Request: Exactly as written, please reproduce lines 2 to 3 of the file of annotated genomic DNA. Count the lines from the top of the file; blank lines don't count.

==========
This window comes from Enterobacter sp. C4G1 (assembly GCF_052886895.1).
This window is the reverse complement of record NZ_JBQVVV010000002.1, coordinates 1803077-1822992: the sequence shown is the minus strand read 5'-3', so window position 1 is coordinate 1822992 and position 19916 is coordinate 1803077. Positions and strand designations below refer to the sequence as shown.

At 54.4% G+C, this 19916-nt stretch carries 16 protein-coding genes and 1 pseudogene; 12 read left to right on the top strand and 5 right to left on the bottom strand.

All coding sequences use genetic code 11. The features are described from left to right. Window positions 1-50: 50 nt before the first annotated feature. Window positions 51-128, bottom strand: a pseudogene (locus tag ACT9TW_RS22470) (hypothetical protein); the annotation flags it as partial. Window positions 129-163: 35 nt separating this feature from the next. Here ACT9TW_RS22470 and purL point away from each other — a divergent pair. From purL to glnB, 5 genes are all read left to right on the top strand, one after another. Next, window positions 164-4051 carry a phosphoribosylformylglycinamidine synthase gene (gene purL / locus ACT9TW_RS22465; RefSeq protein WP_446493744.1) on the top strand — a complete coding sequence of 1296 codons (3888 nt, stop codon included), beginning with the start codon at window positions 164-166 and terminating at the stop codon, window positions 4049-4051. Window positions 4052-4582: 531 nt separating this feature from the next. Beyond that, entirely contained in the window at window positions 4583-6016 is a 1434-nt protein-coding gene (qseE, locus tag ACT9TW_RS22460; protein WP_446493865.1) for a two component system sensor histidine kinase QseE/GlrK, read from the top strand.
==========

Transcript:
This window is the reverse complement of record NZ_JBQVVV010000002.1, coordinates 1803077-1822992: the sequence shown is the minus strand read 5'-3', so window position 1 is coordinate 1822992 and position 19916 is coordinate 1803077. Positions and strand designations below refer to the sequence as shown.

At 54.4% G+C, this 19916-nt stretch carries 16 protein-coding genes and 1 pseudogene; 12 read left to right on the top strand and 5 right to left on the bottom strand.